After last month’s election of eight Indians to the Canadian parliament, and after several Indians serving as ministers there, the Obama victory shows the way to the office of the Canadian prime minister in the not too distant future.

In Southeast Asia, especially in Singapore, Indians have already occupied the highest public offices including the office of the president. Overseas Indians view this victory as yet another achievement for their global community.

There is a popular joke in America that Indians are Democrats when they arrive in the US, but they switch to the Republican party as they become affluent. C.S. Sivadas, an Indian doctor from New York, who has voted Republican for over 40 years, voted for Obama. He agrees there’s an element of truth in the joke but says there was a compelling reason for switching sides. “I belong in the top 5 per cent of wealthy Americans but not for a moment did I believe my two girls had a chance at the highest jobs in the US. With Obama as US president-elect, a glass ceiling has been smashed not only for African Americans but for all Indian Americans and overseas Indians.”

Elsewhere in the world, there are no glass ceilings. The cap of Indian success stories has many feathers. Wherever it has been able to find its feet, the diaspora has also been able to wing its way to the heights of success. Currently, the ruling elite (see list) from among the Indian diaspora include Anerood Jugnauth (President, Mauritius), Sellapan Rama Nathan (President, Singapore), Bharrat Jagdeo (President, Guyana), Anand Satyanand (Governor General, New Zealand), Ramdien Sardjoe (Vice President, Suriname), Navinchandra Ramgoolam (Prime Minister, Mauritius), Lenny Saith (Minister and Acting Prime Minister, Trinidad and Tobago). There are others who have tasted high power not too long ago, like Basdeo Pandey (former PM, Trinidad and Tobago) and Mahendra Chaudhary (former PM, Fiji). Numerous others have held deputy prime ministerial and ministerial positions world over, and continue to do so, especially in Malaysia.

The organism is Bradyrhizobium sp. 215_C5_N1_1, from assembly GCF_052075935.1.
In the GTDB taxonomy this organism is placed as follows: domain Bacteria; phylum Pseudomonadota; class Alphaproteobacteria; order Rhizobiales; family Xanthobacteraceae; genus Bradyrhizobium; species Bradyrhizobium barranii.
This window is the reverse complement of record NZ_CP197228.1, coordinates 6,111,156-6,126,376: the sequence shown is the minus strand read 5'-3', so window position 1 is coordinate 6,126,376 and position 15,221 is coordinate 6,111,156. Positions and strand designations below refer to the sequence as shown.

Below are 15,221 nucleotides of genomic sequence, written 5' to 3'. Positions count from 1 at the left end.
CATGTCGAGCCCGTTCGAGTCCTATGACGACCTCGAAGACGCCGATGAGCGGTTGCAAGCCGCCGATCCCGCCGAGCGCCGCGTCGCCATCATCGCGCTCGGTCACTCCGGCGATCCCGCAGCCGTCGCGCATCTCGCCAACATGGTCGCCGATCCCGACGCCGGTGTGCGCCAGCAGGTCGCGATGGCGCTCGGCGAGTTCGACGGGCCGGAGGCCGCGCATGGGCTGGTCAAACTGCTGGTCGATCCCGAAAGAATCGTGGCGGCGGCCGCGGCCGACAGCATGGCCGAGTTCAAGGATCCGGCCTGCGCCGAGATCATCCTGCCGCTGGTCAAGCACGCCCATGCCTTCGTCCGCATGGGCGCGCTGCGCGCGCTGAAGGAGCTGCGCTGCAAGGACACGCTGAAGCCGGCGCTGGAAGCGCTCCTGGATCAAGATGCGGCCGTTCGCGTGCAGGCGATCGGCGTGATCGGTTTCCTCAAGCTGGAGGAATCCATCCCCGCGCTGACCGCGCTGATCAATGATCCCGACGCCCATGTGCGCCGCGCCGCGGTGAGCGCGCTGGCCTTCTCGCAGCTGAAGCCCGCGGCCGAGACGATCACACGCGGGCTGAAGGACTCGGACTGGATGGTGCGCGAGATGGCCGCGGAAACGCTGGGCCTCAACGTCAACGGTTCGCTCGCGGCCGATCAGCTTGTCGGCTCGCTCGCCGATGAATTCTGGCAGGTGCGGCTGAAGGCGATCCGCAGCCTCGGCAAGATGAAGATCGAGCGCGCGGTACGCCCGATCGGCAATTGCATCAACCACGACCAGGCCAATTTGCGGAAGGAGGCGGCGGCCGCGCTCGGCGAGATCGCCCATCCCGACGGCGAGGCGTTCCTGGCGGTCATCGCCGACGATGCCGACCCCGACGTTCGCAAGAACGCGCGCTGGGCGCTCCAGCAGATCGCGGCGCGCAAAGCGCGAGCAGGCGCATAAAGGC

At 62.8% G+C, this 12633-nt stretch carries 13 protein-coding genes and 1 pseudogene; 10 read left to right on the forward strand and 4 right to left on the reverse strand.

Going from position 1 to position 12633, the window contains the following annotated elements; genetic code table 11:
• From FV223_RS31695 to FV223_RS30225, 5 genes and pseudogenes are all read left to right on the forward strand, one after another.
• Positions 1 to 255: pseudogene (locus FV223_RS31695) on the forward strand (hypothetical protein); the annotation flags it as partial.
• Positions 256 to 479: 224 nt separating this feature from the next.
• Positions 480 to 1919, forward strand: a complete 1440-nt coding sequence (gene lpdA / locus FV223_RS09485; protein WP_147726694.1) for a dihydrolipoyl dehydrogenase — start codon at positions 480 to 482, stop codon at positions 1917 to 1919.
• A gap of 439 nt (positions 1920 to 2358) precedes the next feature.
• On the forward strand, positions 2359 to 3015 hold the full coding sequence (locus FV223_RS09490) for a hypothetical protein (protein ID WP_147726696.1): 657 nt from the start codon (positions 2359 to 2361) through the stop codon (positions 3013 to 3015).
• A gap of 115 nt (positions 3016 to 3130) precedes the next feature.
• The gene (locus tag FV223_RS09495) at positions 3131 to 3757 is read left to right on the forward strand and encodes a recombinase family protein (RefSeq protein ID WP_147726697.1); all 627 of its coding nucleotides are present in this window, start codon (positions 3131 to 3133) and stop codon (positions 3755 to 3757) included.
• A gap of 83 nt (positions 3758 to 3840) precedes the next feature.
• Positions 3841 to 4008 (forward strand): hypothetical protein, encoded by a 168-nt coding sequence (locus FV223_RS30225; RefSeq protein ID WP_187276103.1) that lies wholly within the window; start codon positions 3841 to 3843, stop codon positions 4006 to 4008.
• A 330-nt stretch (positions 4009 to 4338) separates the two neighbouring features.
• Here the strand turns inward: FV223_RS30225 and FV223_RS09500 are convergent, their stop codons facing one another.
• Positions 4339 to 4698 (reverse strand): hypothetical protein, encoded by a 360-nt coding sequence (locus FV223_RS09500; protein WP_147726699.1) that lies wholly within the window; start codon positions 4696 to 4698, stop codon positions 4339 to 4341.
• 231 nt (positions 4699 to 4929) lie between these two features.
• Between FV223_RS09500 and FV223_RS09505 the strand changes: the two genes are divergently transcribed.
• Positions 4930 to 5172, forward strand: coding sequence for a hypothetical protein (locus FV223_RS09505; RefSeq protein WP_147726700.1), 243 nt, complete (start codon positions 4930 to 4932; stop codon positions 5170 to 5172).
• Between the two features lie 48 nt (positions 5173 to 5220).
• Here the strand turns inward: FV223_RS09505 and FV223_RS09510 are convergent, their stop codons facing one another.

Anerood Jugnauth, Mauritius
Current President. He has in the past had the longest run as PM of his country, a job he held for 16 years
S R Nathan, Singapore
Of Tamil descent, he is the sixth and current President of his country
Bharrat Jagdeo, Guyana
President since 1999. Youngest head of state of Caricom countries. Entered politics at 13
Ramdien Sardjoe, Suriname
The former Speaker of became Vice President in 2005. Also chairman of Progressive Reform Party
Anand Satyanand, New Zealand
Lawyer, judge and ombudsman, he is the first Indian to hold post of Governor General
Navinchandra Ramgoolam, Mauritius
The current PM is the son of Seewoosagur Ramgoolam, the father of the nationNavinchandra Ramgoolam, Mauritius
The current PM is the son of Seewoosagur Ramgoolam, the father of the nation
Lenny Saith, Trinidad & Tobago
Has held top ministerial berths, including trade, industry, tourism and energy
Basdeo Pandey, Trinidad & Tobadgo
PM from 1995-2001, he is chairman and interim leader of opposition United National Congress
Mahendra Chaudhary, Fiji
The first Indian to be ­elected Fiji PM was deposed by coup. Heads Fiji Party
Swaraj Paul, United Kingdom
Caparo Group founder is a member of House of Lords, with title Baron Paul of Marylebone
Ahmed Kathrada, South Africa
Anti-Apartheid leader and African National Congress member of parliament
Samy Vellu, Malaysia
Longest serving president of Malaysian Indian Congress. Has held the position since 1979

December 2008